Have you received a text purporting to be from the Washington Secretary of State that it’s time to file your LLC’s Annual Meeting Minutes? Or an email request for your Washington Certificate of Service or Certificate of Existence from a company you’ve never heard of? More likely than not, that message is a scam. We’ve discussed in prior blog posts that, unfortunately, many scammers are out there attempting to deceive Washington business owners. That said, there are annual filing requirements and record-keeping requirements that apply to LLCs and business corporations.

First, an Annual Report is required. Washington LLCs and for-profit business corporations are required to file an Annual Report with the Washington Secretary of State each year by the end of the month marking the anniversary of the entity’s formation. In other words, if you file the Certificate of Formation for your LLC in September, the Annual Report for the LLC must be filed with the Washington Secretary of State by the end of the year. The current Annual Report filing fee is $60. The Annual Report must be filed every year. If it is not filed, the entity faces administrative dissolution by the Secretary of State.

In addition, a corporation must maintain certain required records in a corporate minute book in its principal place of business. These records include minutes from annual meetings of directors and shareholders of the corporation.  Corporate shareholders are required by law to hold an annual meeting. But contrary to the scammers’ assertions, corporate meeting minutes are not filed with the Secretary of State.

An LLC is also required by law to maintain records in its principal place of business. Unlike corporate shareholders, LLC members are not required to hold annual meetings. However, the LLC must nonetheless maintain records commemorating the activities of the entity, including minutes of any meetings of members or managers and retain copies of any consents approving actions without a meeting. Like corporate meeting minutes, the minutes of LLC meetings are not filed with the state.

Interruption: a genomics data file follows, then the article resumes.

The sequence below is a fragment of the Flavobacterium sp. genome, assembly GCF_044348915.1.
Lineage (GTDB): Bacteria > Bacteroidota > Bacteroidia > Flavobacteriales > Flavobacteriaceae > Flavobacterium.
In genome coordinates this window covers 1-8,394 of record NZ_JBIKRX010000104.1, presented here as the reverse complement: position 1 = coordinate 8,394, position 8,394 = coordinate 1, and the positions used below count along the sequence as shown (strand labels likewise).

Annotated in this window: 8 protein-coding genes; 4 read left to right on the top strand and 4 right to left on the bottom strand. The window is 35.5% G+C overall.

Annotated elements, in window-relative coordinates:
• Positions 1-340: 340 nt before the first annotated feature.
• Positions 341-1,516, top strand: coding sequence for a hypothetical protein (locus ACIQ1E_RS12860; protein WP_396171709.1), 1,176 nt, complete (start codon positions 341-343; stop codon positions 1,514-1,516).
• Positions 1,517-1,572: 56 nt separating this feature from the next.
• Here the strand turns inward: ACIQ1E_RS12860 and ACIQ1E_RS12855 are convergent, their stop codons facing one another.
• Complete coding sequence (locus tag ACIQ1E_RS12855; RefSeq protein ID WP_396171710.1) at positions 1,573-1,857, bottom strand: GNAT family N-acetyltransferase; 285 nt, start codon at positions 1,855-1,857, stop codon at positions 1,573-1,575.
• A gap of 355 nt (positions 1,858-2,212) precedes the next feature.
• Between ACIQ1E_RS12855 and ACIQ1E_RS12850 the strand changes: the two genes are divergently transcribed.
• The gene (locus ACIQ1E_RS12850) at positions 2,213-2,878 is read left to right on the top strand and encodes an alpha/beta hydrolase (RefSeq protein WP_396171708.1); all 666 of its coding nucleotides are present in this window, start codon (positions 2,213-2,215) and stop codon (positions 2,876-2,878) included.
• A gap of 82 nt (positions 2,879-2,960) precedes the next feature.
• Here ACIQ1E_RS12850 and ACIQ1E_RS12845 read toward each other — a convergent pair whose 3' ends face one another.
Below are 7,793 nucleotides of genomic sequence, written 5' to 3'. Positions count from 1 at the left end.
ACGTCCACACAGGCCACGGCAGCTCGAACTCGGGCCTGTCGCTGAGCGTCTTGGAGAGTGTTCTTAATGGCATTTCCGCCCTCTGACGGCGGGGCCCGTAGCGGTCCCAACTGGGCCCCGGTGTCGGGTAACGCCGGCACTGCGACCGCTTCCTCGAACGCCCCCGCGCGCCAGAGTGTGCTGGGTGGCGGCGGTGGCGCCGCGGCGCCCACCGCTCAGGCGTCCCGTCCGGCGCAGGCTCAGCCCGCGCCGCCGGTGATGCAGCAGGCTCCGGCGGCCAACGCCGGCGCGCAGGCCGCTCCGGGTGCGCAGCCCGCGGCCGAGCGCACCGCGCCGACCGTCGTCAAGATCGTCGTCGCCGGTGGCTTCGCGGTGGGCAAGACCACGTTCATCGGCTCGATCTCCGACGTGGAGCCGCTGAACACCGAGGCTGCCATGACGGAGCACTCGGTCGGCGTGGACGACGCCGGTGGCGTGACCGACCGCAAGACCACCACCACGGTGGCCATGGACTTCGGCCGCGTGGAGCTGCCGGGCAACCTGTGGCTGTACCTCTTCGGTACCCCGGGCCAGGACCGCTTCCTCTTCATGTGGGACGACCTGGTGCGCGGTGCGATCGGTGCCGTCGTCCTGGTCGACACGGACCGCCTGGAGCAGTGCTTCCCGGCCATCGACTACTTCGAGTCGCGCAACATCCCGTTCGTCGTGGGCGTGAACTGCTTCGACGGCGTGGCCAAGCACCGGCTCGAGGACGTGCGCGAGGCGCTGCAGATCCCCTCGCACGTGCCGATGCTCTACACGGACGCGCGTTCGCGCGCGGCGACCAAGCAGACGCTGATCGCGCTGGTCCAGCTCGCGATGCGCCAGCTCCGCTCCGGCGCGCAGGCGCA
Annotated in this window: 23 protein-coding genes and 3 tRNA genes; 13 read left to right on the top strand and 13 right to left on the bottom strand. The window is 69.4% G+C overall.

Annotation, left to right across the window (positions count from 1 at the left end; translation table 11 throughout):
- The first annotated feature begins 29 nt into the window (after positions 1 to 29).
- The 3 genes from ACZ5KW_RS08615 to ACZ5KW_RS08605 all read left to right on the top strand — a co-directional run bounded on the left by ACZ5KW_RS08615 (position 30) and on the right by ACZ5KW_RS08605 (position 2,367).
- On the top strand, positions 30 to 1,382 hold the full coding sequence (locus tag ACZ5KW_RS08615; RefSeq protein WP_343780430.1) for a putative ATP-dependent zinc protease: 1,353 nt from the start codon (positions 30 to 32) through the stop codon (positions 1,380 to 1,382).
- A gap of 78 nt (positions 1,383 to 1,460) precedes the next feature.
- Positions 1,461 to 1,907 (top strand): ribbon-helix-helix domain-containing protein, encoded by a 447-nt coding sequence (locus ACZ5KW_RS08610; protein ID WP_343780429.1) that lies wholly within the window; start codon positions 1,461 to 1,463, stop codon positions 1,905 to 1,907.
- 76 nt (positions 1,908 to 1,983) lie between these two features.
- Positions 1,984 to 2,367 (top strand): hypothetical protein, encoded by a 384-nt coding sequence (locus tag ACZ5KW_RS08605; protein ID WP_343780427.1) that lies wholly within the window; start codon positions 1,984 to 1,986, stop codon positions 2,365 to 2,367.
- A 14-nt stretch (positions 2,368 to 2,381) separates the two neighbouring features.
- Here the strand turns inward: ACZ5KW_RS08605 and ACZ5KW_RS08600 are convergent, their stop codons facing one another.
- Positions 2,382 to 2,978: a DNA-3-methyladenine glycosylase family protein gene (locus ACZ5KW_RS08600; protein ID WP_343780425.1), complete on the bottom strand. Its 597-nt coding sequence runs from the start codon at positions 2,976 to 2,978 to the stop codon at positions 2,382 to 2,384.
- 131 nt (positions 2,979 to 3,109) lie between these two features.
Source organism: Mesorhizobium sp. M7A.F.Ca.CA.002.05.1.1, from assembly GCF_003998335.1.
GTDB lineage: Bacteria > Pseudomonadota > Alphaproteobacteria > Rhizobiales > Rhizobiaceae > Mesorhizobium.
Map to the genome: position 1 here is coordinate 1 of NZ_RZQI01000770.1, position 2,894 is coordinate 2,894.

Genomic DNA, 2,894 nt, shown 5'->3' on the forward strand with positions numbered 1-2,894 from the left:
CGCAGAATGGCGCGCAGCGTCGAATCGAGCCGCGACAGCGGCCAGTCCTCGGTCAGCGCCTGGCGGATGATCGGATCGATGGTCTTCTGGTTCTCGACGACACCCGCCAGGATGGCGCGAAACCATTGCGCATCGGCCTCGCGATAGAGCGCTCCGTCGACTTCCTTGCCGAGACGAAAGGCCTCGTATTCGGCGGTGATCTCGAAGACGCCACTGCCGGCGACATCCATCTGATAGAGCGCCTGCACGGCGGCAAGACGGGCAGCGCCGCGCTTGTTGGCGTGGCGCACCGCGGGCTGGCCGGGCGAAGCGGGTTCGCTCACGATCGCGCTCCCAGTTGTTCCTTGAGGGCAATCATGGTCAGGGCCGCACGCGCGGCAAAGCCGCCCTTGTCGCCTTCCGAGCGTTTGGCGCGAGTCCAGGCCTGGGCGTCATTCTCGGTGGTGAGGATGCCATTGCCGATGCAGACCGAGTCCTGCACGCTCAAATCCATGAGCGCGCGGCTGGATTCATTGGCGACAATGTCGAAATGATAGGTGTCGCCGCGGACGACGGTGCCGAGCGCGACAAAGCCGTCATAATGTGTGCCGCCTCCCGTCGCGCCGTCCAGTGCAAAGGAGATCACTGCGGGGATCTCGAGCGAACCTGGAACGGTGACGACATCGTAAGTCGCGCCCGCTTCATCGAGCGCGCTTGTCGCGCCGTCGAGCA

What do you do if you receive a scary-looking notice about your business entity? You should absolutely pay attention to it but scrutinize it with care. If the notice did not originate with the Washington Secretary of State, it is probably not legitimate. According to this consumer alert issued by the Washington Secretary of State Business Corporations Division: “The Office of the Secretary of State will send notices directly to registered businesses. An email notice will come 60 days prior to expiration; a paper notice sent via U.S. mail, is sent 45-60 days prior to expiration if electronic notification is not selected. This office does not currently send text messages.” In other words, if the message does not originate from the Secretary of State, it is probably spam or, worse, a scam.

Do you have questions about corporate or LLC maintenance? We’re happy to help!

This post is for informational purposes and does not contain or convey legal advice. The information herein should not be used or relied upon in regard to any particular facts or circumstances without first consulting with an attorney.

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